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High prevalence of assisted injection among street-involved youth in a Canadian setting Cheng, Tessa; Kerr, Thomas; Small, Will; Dong, Huiru; Montaner, Julio; Wood, Evan; DeBeck, Kora Feb 29, 2016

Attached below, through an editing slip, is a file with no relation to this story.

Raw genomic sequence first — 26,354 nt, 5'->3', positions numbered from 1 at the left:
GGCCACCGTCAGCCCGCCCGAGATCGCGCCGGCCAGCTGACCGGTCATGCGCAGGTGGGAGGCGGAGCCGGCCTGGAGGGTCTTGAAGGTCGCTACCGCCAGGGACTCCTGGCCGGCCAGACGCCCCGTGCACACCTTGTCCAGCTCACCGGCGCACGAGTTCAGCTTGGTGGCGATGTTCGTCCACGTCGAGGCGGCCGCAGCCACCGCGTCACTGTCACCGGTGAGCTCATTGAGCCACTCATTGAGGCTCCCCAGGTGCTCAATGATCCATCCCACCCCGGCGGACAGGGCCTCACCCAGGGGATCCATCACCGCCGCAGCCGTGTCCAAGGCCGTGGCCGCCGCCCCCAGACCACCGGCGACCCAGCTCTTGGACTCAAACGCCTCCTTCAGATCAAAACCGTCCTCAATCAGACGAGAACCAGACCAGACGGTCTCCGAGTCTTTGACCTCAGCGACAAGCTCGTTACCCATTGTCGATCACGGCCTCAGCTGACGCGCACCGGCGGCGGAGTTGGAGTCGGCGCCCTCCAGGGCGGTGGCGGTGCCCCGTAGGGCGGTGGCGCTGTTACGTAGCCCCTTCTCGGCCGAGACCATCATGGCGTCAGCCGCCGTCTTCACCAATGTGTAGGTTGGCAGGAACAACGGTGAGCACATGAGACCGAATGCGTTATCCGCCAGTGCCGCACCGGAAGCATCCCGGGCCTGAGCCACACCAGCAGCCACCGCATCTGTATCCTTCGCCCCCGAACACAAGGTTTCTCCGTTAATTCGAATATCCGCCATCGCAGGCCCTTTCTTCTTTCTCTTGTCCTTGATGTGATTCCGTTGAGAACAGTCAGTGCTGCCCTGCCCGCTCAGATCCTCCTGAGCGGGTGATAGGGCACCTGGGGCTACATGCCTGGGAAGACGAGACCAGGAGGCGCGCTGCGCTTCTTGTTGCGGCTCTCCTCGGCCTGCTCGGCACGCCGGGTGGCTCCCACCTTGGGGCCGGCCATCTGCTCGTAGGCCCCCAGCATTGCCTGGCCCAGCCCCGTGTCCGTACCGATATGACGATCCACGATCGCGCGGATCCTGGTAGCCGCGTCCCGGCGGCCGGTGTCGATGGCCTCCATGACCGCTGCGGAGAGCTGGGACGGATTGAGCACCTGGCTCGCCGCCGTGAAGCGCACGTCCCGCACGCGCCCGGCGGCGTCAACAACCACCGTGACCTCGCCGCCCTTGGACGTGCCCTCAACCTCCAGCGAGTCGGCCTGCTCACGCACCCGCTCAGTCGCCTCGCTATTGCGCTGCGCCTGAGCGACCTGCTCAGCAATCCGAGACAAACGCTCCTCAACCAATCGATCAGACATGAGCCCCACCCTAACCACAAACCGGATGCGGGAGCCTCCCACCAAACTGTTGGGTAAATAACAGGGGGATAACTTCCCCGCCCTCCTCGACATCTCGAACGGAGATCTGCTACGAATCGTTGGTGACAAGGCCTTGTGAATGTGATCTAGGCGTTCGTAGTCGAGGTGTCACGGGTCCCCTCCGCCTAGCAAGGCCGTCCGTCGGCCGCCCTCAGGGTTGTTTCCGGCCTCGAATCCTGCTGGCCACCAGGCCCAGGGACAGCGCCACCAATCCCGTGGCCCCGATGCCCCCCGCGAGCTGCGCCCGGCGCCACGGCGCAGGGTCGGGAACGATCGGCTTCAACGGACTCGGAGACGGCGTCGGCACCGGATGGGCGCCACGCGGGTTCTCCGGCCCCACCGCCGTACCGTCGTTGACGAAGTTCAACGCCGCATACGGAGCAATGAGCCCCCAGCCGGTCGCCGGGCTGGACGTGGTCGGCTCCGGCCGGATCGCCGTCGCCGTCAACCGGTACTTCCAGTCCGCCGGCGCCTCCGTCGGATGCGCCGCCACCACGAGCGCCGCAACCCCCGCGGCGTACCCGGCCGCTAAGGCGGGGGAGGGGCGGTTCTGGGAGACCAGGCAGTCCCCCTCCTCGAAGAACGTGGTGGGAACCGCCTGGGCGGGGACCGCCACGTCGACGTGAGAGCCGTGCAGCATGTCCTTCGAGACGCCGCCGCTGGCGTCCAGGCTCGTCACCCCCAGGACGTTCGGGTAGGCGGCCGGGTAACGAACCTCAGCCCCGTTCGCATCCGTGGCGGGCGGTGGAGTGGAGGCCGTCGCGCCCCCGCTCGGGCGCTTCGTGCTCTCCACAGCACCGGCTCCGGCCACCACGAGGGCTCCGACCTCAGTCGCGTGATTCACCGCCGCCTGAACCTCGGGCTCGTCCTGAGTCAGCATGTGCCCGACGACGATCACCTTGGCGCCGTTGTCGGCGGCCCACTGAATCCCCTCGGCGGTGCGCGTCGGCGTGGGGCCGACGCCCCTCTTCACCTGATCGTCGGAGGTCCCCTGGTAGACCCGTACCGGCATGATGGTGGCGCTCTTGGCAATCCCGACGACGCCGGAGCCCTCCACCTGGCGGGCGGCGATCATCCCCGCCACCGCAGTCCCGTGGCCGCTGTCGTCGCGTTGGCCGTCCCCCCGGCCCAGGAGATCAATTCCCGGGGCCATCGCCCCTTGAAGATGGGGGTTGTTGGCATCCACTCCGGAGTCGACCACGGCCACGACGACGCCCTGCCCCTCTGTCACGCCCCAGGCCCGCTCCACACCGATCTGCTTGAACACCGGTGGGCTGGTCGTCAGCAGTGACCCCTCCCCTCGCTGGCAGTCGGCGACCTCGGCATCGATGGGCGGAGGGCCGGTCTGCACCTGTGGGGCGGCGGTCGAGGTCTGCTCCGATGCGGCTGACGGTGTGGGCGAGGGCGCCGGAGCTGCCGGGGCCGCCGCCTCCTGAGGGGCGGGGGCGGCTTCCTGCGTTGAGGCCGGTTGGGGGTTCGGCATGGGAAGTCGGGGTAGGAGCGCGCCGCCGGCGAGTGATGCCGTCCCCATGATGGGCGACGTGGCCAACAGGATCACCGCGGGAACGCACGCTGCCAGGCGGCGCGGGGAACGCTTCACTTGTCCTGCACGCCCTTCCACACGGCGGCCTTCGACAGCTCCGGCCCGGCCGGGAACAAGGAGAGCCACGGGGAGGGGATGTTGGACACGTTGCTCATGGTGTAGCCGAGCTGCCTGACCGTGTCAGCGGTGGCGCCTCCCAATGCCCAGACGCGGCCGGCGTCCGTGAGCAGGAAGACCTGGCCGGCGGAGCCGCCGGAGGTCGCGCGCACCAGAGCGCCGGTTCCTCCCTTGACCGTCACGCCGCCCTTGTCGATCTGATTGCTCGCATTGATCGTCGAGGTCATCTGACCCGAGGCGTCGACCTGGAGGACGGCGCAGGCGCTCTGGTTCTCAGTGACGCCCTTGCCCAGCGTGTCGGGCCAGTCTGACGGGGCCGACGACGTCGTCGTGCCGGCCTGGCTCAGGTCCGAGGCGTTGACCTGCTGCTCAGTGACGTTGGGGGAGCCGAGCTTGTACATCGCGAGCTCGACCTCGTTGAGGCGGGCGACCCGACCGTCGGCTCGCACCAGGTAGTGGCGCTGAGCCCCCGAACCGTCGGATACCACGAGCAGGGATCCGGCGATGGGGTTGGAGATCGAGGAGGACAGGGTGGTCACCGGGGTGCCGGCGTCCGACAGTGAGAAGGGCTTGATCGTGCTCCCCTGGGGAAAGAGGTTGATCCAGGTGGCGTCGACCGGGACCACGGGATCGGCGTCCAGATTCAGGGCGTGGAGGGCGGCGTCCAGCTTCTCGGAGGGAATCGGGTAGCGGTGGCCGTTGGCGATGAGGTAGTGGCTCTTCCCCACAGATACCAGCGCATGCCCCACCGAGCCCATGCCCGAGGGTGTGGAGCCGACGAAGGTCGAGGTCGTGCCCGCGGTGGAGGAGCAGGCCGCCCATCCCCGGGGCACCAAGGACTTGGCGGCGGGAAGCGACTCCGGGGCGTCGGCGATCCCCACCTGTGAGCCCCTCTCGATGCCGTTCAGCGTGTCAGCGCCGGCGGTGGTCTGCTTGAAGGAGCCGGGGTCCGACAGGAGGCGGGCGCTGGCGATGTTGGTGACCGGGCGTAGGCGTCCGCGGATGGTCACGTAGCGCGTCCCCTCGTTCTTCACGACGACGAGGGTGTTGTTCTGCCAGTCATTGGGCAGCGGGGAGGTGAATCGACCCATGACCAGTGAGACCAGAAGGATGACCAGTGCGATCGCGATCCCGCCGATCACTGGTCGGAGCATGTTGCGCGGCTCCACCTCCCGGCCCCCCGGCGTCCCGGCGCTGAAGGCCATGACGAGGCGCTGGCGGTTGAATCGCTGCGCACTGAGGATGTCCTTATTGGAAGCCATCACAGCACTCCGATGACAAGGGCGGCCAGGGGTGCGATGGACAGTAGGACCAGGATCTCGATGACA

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HIGH PREVALENCE OF ASSISTED INJECTION AMONG STREET-INVOLVED YOUTH IN A CANADIAN SETTINGTessa Cheng1,2, Thomas Kerr1,3, Will Small1,2, Huiru Dong1, Julio Montaner1,3, Evan Wood1,3, and Kora DeBeck1,41Urban Health Research Initiative, British Columbia Centre for Excellence in HIV/AIDS, Vancouver, Canada2Faculty of Health Sciences, Simon Fraser University, Burnaby, Canada3Faculty of Medicine, University of British Columbia, Vancouver, Canada4School of Public Policy, Simon Fraser University, Burnaby, CanadaAbstractMany people who inject illicit drugs receive manual assistance when injecting, and this practice has been linked to increased risk of HIV infection and other harms. Little is known, however, about this practice among youth. This study uses a multivariate generalized estimating equation to identify factors associated with receiving assistance with injecting among a cohort of street-involved youth aged 14–26 in Vancouver, Canada. A total of 253 participants reported injecting drugs during the study period, and 49% (n = 125) of these youth reported receiving assistance with injecting in the past six months. In multivariate analysis, younger age, female gender, binge drug use, heroin injecting, cocaine injecting, crystal methamphetamine injecting, and syringe sharing were positively and independently associated with assisted injection (all p < 0.05). These findings underscore the need for expanding substance abuse treatment alongside HIV prevention and health promotion interventions to empower youth to enact safer injection practices.Keywordsinjection drug use; street-involved youth; HIV risk behaviour; substance useINTRODUCTIONInjecting illicit drugs is a complex multi-stage process requiring technical skill and manual dexterity. A sub-set of people who use injection drugs are unable to inject themselves and turn to others to provide manual assistance with injecting. This practice, known as ‘assisted injecting,’ is associated with many health-related harms, which include increased risk of overdose (1), missed and damaged veins (1), and HIV (2) as well as Hepatitis C (HCV) (3) infection, and are mediated through social and structural factors, such as syringe sharing (4, Send correspondence to: Kora DeBeck, PhD, Assistant Professor, Simon Fraser University, Research Scientist, Urban Health Research Initiative, B.C. Centre for Excellence in HIV/AIDS, St. Paul’s Hospital, 608-1081 Burrard Street, Vancouver, B.C., V6Z 1Y6, Canada, Tel: 1 + (604) 806-9116, Fax: 1 + (604) 806-9044, uhri-kd@cfenet.ubc.ca. HHS Public AccessAuthor manuscriptAIDS Behav. Author manuscript; available in PMC 2017 February 01.Published in final edited form as:AIDS Behav. 2016 February ; 20(2): 377–384. doi:10.1007/s10461-015-1101-3.Author ManuscriptAuthor ManuscriptAuthor ManuscriptAuthor Manuscript5), and violence (6). Many of these dangers and risks are introduced by the individuals who provide assistance with injecting, commonly called ‘hit doctors,’ who are more likely to use contaminated syringes and to engage in high intensity drug use that may compromise their ability to safely inject others (4).The risk environment framework, as articulated by Tim Rhodes, suggests that health-related harms resulting from drug use, such as those arising from receiving assistance injecting, are often produced by intersecting social, structural, and intrapersonal risk factors that comprise the “risk environment” (7). Social factors affecting the risk of HIV transmission through assisted injecting are most prevalent among vulnerable groups, such as those with physical disabilities and female individuals (1, 6, 8). Female drug users are particularly at-risk because assisted injecting often occurs in the context of complex power relations and intimate gendered relationships. Male partners may control drug use and administration as a form of power (9), whereas some women may perceive that receiving injecting assistance from a romantic partner is a symbol of trust and intimacy (1).The risks and dynamics surrounding assisted injection are also aggravated by structural factors, such as a lack of safe spaces to receive help injecting. A potentially safer space for receiving assistance injecting is North America’s only government-sanctioned supervised injection site located in Vancouver (Insite); however, strict rules require individuals to self-administer injections and do not allow peers or nurses to provide manual assistance with injections (10, 11). This creates a barrier for those who require help injecting who would otherwise utilize Insite as a safer place to inject drugs (1). Until recently, an unsanctioned injection room in the same downtown Vancouver neighbourhood as Insite routinely provided assistance with injections from trained peers (6), however, this facility has closed (12). This leaves few options for people to receive assistance from trained peers or medical professionals, and studies have found that assisted injecting frequently occurs in public spaces (13), which is itself a marker for increased HIV-risk behaviour among street-involved youth (14). A number of other social and structural risk factors have also been linked with HIV infection among street-involved youth, such as older age, sexual risk behaviours (e.g. unprotected sex and multiple sex partners), engaging in sex work, and incarceration (15, 16). In addition, previous research findings indicate that housing instability, which is a key element of street-involvement, is independently associated with sexual risk behaviours (17).Although the prevalence of HIV infection and HIV-related risks associated with assisted injecting have been well documented among adult drug-using populations, little is known about this practice among street-involved youth. Given these gaps in the literature and what is known about environmental factors that influence HIV risk among street-involved youth, this study investigates the prevalence and correlates of assisted injecting among street-involved youth within Rhodes’ risk environment framework (7).METHODSData for this study were obtained from the At-Risk Youth Study (ARYS), a prospective cohort study of street-involved youth in Vancouver, Canada. The cohort began in 2005 and has been described in detail previously (18). In brief, snowball sampling and extensive Cheng et al. Page 2AIDS Behav. Author manuscript; available in PMC 2017 February 01.Author ManuscriptAuthor ManuscriptAuthor ManuscriptAuthor Manuscriptstreet-based outreach methods were employed. To be eligible, participants at recruitment had to be aged 14–26 years, use illicit drugs other than marijuana in the past 30 days, provide written informed consent, and be “street-involved”. In this cohort, “street-involved” was defined as being absolutely, periodically or temporarily homeless (e.g., having no fixed address, sleeping on the street, couch surfing, or staying in a shelter or hostel). This definition also includes those who are not homeless and have used services designated for street-youth in the last year (16, 18–20). Youths’ street-involvement and eligibility to participate was assessed during a semi-structured in-person interview with an ARYS staff member. At enrolment, and on a bi-annual basis, participants completed an interviewer-administered questionnaire that included questions related to demographic information and drug use patterns. At each study visit, participants were provided with a stipend ($20 CDN) for their time. The University of British Columbia’s Research Ethics Board has approved the study.The relevant survey questions for this analysis were available on questionnaires from June 2008 to November 2012, and ARYS participants who reported injecting drugs in the last six months were eligible for the present analysis. Assisted injecting was identified based on answers to the question “in the last 6 months, did someone help you inject?” Those who reported receiving help injecting were compared with those who indicated that no one helped them inject drugs. Participants were also asked how often they received injection assistance in the past six months; possible responses included: always (100% of the time), usually (more than 75% of the time), sometimes (26% to 74% of the time), occasionally (less than 25% of the time), or rarely. Additional questions asked participants their reasons for receiving help injecting (having bad veins or no veins, being too high or drug sick, needing help performing a jugular injection, preferring it when someone else does it, being a new user, having shaky hands, not knowing how to inject, being afraid of or hating needles, or other), and who helped them to inject drugs (close friend, casual friend or acquaintance, family member, regular sex partner, casual sex partner, stranger, or other) in the past six months.To identify factors associated with receiving help injecting, we considered a number of potential explanatory variables of interest. Unless otherwise specified, all variables refer to behaviours in the prior six months and were treated as time-updated based on semi-annual study follow up visits. The following socio-demographic variables of interest included: younger age (dichotomized at the median age: <23 vs. ≥23 years); gender (female vs. male); ethnicity (Caucasian vs. other); being in a stable relationship, defined as being legally married, common law, or having a regular partner (yes vs. no); syringe sharing, defined as borrowing or lending a used syringe (yes vs. no); incarceration, defined as living in detention, prison or jail (yes vs. no); engaging in sex work, defined as exchanging sex for money, drugs, gifts, food, clothes, shelter or favours (yes vs. no); and drug dealing, defined as selling drugs as a source of income (yes vs. no). This study also included homelessness as a variable of interest, defined as having no fixed address, sleeping on the street, couch surfing, or staying in a shelter or hostel in the last six months (yes vs. no). Although, most youth were homeless at their first study visit (given that street-involvement was a criteria to be eligible for the study), previous research has found that street-involved youths’ housing status changes frequently over time (21). As a time-updated longitudinal measure, this Cheng et al. Page 3AIDS Behav. Author manuscript; available in PMC 2017 February 01.Author ManuscriptAuthor ManuscriptAuthor ManuscriptAuthor Manuscripthomelessness variable captures changes in youths’ housing status over years of study follow-up.Multiple drug-use variables were included in this analysis to account for potential variation in injection practices associated with different drugs, given that previous research in this setting found that injection patterns differ by substance (5, 13). Drug-use variables were dichotomized based on “any drug use” versus “no drug use” to be consistent with prior studies from our cohort (22, 23). Drug-use related variables included: binge drug use, defined as a period of using injection drugs more often than usual (yes vs. no); any injection heroin use (yes vs. no); any injection cocaine use (yes vs. no); any injection crystal methamphetamine use (yes vs. no); any injection crack cocaine use (yes vs. no); and experiencing a non-fatal drug overdose (yes vs. no). All drug-use and behavioural variables refer to activities in the past six months.First, a descriptive analysis of the study sample was conducted using data from only one study visit. Baseline characteristics for individuals who reported receiving help injecting over the study period were measured at their first visit (during the study period), which involved a report of assisted injecting. Baseline characteristics for all other participants were measured from the first study visit during the study period that included a report of injection drug use. The frequencies of the baseline characteristics between the two groups were compared using Pearson’s chi-square test for categorical variables and the Mann-Whitney test for continuous variables. Second, to model factors associated with receiving help injecting drugs over time and to analyse longitudinal correlated within-subject data (24, 25), a generalized estimating equation (GEE) analysis was conducted. These methods provided standard errors adjusted by multiple observations per person using an exchangeable correlation structure. Therefore, data from every participant’s follow-up visit were considered in this analysis. Missing data were addressed through the GEE estimating mechanism which uses all available pairs method to encompass the missing data from dropouts or intermittent missing data. All non-missing pairs of data are used in the estimators of the working correlation parameters. As a first step, GEE bivariate analyses were used to determine factors associated with receiving help injecting. To adjust for potential confounding variables and to identify factors that were independently associated with our outcome of interest, variables significant at the p < 0.10 threshold in bivariate analyses were entered in a multivariate GEE model using a backwards model selection process. The model with the best overall fit was determined using the lowest quasilikelihood under the independence model criterion (QIC) value (26). All statistical analyses were performed using SAS software version 9.3 (SAS, Cary, NC). All p-values are two sided.RESULTSAmong 585 street-involved youth recruited into ARYS during the study period, 253 (43%) participants reported injection drug use at some point and were therefore included in the current analyses. Among this sample of young injection drug users, 93 (37%) were female, 179 (71%) were of Caucasian ethnicity, and the median age was 23 years (inter-quartile range [IQR] = 21–24). The number of participants with at least one study follow-up visit was 186 (73.53%), and participants attended a median of 3 study visits (IQR = 1 – 6). Study Cheng et al. Page 4AIDS Behav. Author manuscript; available in PMC 2017 February 01.Author ManuscriptAuthor ManuscriptAuthor ManuscriptAuthor Manuscriptparticipants contributed to 932 observations, of which 182 (20%) included a report of recent assisted injecting. At baseline and over study follow-up, 125 (49%) participants reported receiving assistance injecting drugs.The baseline characteristics of the study sample stratified by assisted injection (yes vs. no) are presented in Table I. The bivariate and multivariate GEE analyses of socio-demographic, behavioural, and other risk variables associated with receiving assistance injecting drugs are presented in Table II. In the bivariate analyses, several differences were observed between those who received assistance injecting drugs and those who did not receive assistance. The following risk factors were significantly and positively associated with assisted injecting: younger age than the median (Odds Ratio [OR] = 1.59, 95% Confidence Interval [CI]: 1.14–2.22, p = 0.006), female (OR = 1.64, 95% CI: 1.13–2.39, p = 0.010), homeless (OR = 1.72, 95% CI: 1.22–2.44, p = 0.002), injection binge drug use (OR = 2.78, 95% CI: 2.02–3.84, p = <0.001), any injection heroin use (OR = 3.62, 95% CI: 2.45–5.37, p = <0.001), any injection cocaine use (OR = 3.84, 95% CI: 2.55–5.79, p = <0.001), any injection crystal methamphetamine use (OR = 3.21, 95% CI: 2.21–4.67, p = <0.001), any injection crack cocaine use (OR = 1.95, 95% CI: 1.40–2.72, p = <0.001), nonfatal drug overdose (OR = 1.60, 95% CI: 1.04–2.45, p = 0.031), share syringes (OR = 3.39, 95% CI: 2.39–4.79, p = <0.001), sex work (OR = 2.45, 95% CI: 1.52–3.96, p = <0.001), and drug dealing (OR = 1.88, 95% CI: 1.31–2.68, p = 0.001). In multivariate analysis, factors that were positively associated with assisted injecting included: younger age than the median (Adjusted Odds Ratio [AOR] = 1.56, 95% CI: 1.05–2.31, p = 0.026), female gender (AOR = 2.34, 95% CI: 1.50–3.64, p = <0.001), injection binge drug use (AOR = 1.98, 95% CI: 1.35–2.89, p = <0.001), any injection heroin use (AOR = 2.26, 95% CI: 1.46–3.52, p = <0.001), any injection cocaine use (AOR = 2.22, 95% CI: 1.36–3.64, p = 0.002), any injection crystal methamphetamine use (AOR = 2.93, 95% CI: 1.90–4.51, p = <0.001), any injection crack cocaine use (AOR = 1.46, 95% CI: 0.96–2.22, p = 0.073), and syringe sharing (AOR = 1.65, 95% CI: 1.07–2.54, p = 0.023).Among the participants who received help injecting in the previous six months, 27% reported “always” receiving help injecting (n = 34), 29% reported “occasionally” receiving help injecting (n = 36), and 18% “rarely” received help injecting (n = 22). The most frequent reasons for receiving help injecting included: having bad veins or no veins (n = 26, 30%), being a new user (n = 22, 26%), and having shaky hands (n = 11, 13%). When asked who helps them to inject, the majority of participants reported that a close friend helped them (n = 54, 44%), 40% received help from a casual friend or acquaintance (n = 49), and 23% received help from a regular sex partner (n = 29).DISCUSSIONOur study found that receiving assistance with injecting is common among street-involved youth in our study setting, with 49% of participants reporting that they received assistance with injecting at some point during study follow-up. Receiving assisted injections was more frequent among vulnerable sub-groups of our sample, namely younger injectors and female injectors, and it was associated with binge drug use and syringe sharing. Study findings also Cheng et al. Page 5AIDS Behav. Author manuscript; available in PMC 2017 February 01.Author ManuscriptAuthor ManuscriptAuthor ManuscriptAuthor Manuscriptindicate that youth primarily receive assistance injecting from close friends, casual acquaintances and sex partners.The prevalence of assisted injecting in this sample of street-involved youths (49%) is considerably higher than among adults who use injection drugs, where previous research has found prevalence rates of 23–41% (2, 5, 27). This is concerning given the links between this practice and increased HIV risk through syringe sharing (4, 5), which was also associated with assisted injecting in this study.The relationship between assisted injecting and vulnerable sub-groups of youth is alarming, and points to potential social factors that may facilitate transmission of HIV in this setting. Specifically, female youth were more likely to receive assistance injecting, and this practice has previously been linked to a complex system of gendered power relations (1, 9) and a lack of safe injection knowledge (5). Supervised injecting sites can potentially play an important role in reducing females’ reliance on untrained peers to provide injection assistance, as such sites would provide a safer space for women to learn proper injection technique and/or receive assistance from trained personnel (6, 28).Younger participants in this study were also more likely to have received assistance injecting, which suggests inexperience with drug use. Younger youth who are new to street-life are especially at-risk for risky drug use and blood borne infections, as newcomers to the street scene tend to be assimilated into street life through pervasive drug use (9, 29). This is consistent with our finding that being a new user was the second most frequent reason for receiving help injecting. Studies have found that a person’s first injection episode often involves another person (30), which happens in spite of a reported ethic among street-youth which prohibits helping someone initiate injection drug use (31). Although a comprehensive range of early interventions are required to ensure that at-risk youth are connected with appropriate supports and services to prevent them from initiating injection drug use or becoming street-involved, our findings strongly indicate that HIV prevention and harm reduction services must also be in place for youth who still end up engaging in high-risk drug use. Specifically, interventions that empower youth and give them the opportunity to adopt safer injection practices are needed. Amendments to current federal policies that prohibit assisted injecting within Canadian supervised injection sites may be appropriate. Previous research on an unsanctioned injecting site in Vancouver showed that providing injecting assistance and education is feasible and can help individuals develop competency in the self-administration of injections (32). Indeed, peer-delivered harm reduction interventions such as syringe-distribution, street-based injection support teams, and HIV risk education have been successful at reaching marginalized people who use drugs and reducing HIV risk behaviours in this study setting (33, 34) and the United States (35). Given the potential risks and harms associated with untrained individuals administering injections, there is strong evidence for allowing injections to be delivered by nurses or trained peers as a crucial component of youth and adult HIV prevention and other health promotion programs.Other study findings indicate that while cocaine, heroin, and crystal methamphetamine use were independently associated with assisted injection, youth who reported crystal Cheng et al. Page 6AIDS Behav. Author manuscript; available in PMC 2017 February 01.Author ManuscriptAuthor ManuscriptAuthor ManuscriptAuthor Manuscriptmethamphetamine use had the greatest odds of receiving assistance injecting. The additional risk associated with crystal methamphetamine use may be related to a common practice where users go on “runs” of crystal methamphetamine use by maintaining a high for days (36), which likely decreases manual dexterity and ability to self administer injections. This is consistent with our finding that binge drug use was associated with assisted injecting, which is particularly concerning since binge drug use has previously been associated with HIV seroconversion in adult drug-using populations (37). As a result, low barrier access to sterile syringes is critical for this group. These findings underscore the importance of ensuring access to appropriate and effective drug treatment for street-involved youth.There are several limitations to this study. First, the ARYS cohort is a community-recruited sample of street-involved youth in Vancouver, and therefore the generalizability of this study may be limited. However, the demographics of the sample are consistent with other samples of street-involved youth in Vancouver (38, 39). Second, due to the use of self-report data, our findings are subject to response biases (40). Previous research has found, however, that self-report data provided by drug-using populations is generally congruent with actual behaviour (41–43). Third, it is possible that our analysis was affected by a historical bias due to events that occurred in the study setting between 2008 and 2012. The most notable event in this time period was the 2010 Winter Olympics hosted by the city of Vancouver, although research on street-policing in Vancouver during the Olympics suggest it had only limited effects on people who are street-involved (44). Overall the political and socio-structural landscape of Vancouver has not been dramatically altered, given that federal, provincial, and municipal elections were held during this time period and the incumbent party was re-elected for each.CONCLUSIONSIn summary, assisted injecting is common among street-involved youth in Vancouver and is associated with a range of factors that increase the risk of HIV and Hepatitis C infection among particularly vulnerable sub-groups such as younger youth and females. Our findings indicate that appropriate policy responses to reduce or eliminate assisted injecting are critical for reducing the risk of blood borne infections and potentially other serious health hazards among this group and especially among vulnerable sub-groups, such as younger youth and females. Evidence-based approaches that help provide youth with control and agency over the injection process are critical to minimize the effect of contextual factors associated with this practice, and to ensure they are able to adopt safer injection practices. Educating injecting drug youth about safer injection practices and permitting trained personnel to perform injections in supervised settings are two approaches that have potential to reduce assisted injecting and associated harms including risk of HIV transmission, among street-involved youth. Implementing these approaches may also help engage youth and facilitate their entry into addiction treatment (45).AcknowledgmentsThe authors thank the study participants for their contribution to the research, as well as current and past researchers and staff. We would specifically like to thank Cody Callon, Deborah Graham, Peter Vann, Steve Kain, Kristie Starr, Tricia Collingham, and Carmen Rock for their research and administrative assistance. This research Cheng et al. Page 7AIDS Behav. Author manuscript; available in PMC 2017 February 01.Author ManuscriptAuthor ManuscriptAuthor ManuscriptAuthor Manuscriptwas undertaken, in part, thanks to funding from the Canada Research Chairs program through a Tier 1 Canada Research Chair in Inner City Medicine which supports Dr. Evan Wood. Dr. Kora DeBeck is supported by a MSFHR/St. Paul’s Hospital Foundation-Providence Health Care Career Scholar Award and a CIHR New Investigator Award. Dr. Julio Montaner is supported by the British Columbia Ministry of Health and the US National Institutes of Health (NIDA-R01DA036307). He has also received limited unrestricted grants from Abbvie, Bristol-Myers Squibb, Gilead Sciences, Janssen, Merck, and ViiV Healthcare. Dr. Will Small is supported by a MSFHR Career Scholar Award. This study was supported by the US National Institutes of Health (R01DA028532; U01DA038886) and the Canadian Institutes of Health Research (MOP–102742).References1. 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Page 11TABLE IBaseline characteristics of street-involved youth who use injection drugs (n = 253)CharacteristicTotal (%) (n = 253)Assisted InjectingOR (95% CI)p - valueYes (%)(n = 125)No (%)(n = 128)Younger age (<23 years)125 (49.41)70 (56.00)55 (42.97)1.69 (1.03–2.78)0.038Gender (female)93 (36.76)58 (46.40)35 (27.34)2.30 (1.36–3.88)0.002Ethnicity (Caucasian)179 (70.75)87 (69.60)92 (71.88)0.90 (0.52–1.54)0.691Homelessa175 (69.17)87 (69.60)88 (68.75)1.13 (0.66–1.94)0.659Stable relationship (currently)87 (34.39)50 (40.00)37 (28.91)1.65 (0.97–2.79)0.062Binge drug usea,b114 (45.06)67 (53.60)47 (36.72)1.99 (1.20–3.29)0.007Any heroin usea,b177 (69.96)89 (71.20)88 (68.75)1.12 (0.66–1.92)0.671Any cocaine usea,b73 (28.85)40 (32.00)33 (25.78)1.35 (0.78–2.34)0.275Any crystal meth usea,b135 (53.36)75 (60.00)60 (46.88)1.70 (1.03–2.80)0.036Any crack cocaine usea,b162 (64.03)82 (65.60)80 (62.50)1.14 (0.68–1.91)0.607Drug overdosea31 (12.25)20 (16.00)11 (8.59)2.01 (0.92–4.39)0.076Syringe sharinga97 (38.34)54 (43.20)43 (33.59)1.49 (0.89–2.47)0.128Incarcerationa59 (23.32)27 (21.60)32 (25.00)0.82 (0.46–1.47)0.500Sex worka36 (14.23)21 (16.80)15 (11.72)1.52 (0.74–3.11)0.247Drug dealinga117 (46.25)59 (47.20)58 (45.31)1.08 (0.66–1.77)0.763Characteristics for those who reported receiving assistance injecting were measured at their first visit (during the study period: June 2008 and November 2012), which involved a report of assisted injecting. Characteristics for all other participants were measured from the first study visit that included a report of injection drug use.aRefers to activities, behaviours, and diagnoses in the past six months.b Injection use.AIDS Behav. Author manuscript; available in PMC 2017 February 01.Author ManuscriptAuthor ManuscriptAuthor ManuscriptAuthor ManuscriptCheng et al. Page 12TABLE IIBivariate and multivariate GEE analysis of factors associated with requiring assistance injecting (n = 253)Unadjusted AdjustedCharacteristic Odds Ratio (95 CI) p - value Odds Ratio (95% CI) p - valueYounger age (<23 years vs. ≥23 years) 1.59 (1.14 – 2.22) 0.006 1.56 (1.05 – 2.31) 0.026Female gender (yes vs. no) 1.64 (1.13 – 2.39) 0.010 2.34 (1.50 – 3.64) <0.001Caucasian ethnicity (yes vs. no) 1.03 (0.69 – 1.55) 0.871Homelessa (yes vs. no) 1.72 (1.22 – 2.44) 0.002Stable relationshipb (yes vs. no) 1.23 (0.88 – 1.70) 0.221Binge drug usea,c (yes vs. no) 2.78 (2.02 – 3.84) <0.001 1.98 (1.35 – 2.89) <0.001Any heroin usea,c (yes vs. no) 3.62 (2.45 – 5.37) <0.001 2.26 (1.46 – 3.52) <0.001Any cocaine usea,c (yes vs. no) 3.84 (2.55 – 5.79) <0.001 2.22 (1.36 – 3.64) 0.002Any crystal meth usea,c (yes vs. no) 3.21 (2.21 – 4.67) <0.001 2.93 (1.90 – 4.51) <0.001Any crack cocaine usea,c (yes vs. no) 1.95 (1.40 – 2.72) <0.001 1.46 (0.96 – 2.22) 0.073Drug overdosea (yes vs. no) 1.60 (1.04 – 2.45) 0.031Syringe sharinga (yes vs. no) 3.39 (2.39 – 4.79) <0.001 1.65 (1.07 – 2.54) 0.023Incarcerationa (yes vs. no) 1.26 (0.84 – 1.88) 0.258Sex worka (yes vs. no) 2.45 (1.52 – 3.96) <0.001Drug dealinga (yes vs. no) 1.88 (1.31 – 2.68) 0.001aRefers to activities, behaviours, and diagnoses in the past six months.bRefers to current relationship status.cInjection use.AIDS Behav. Author manuscript; available in PMC 2017 February 01.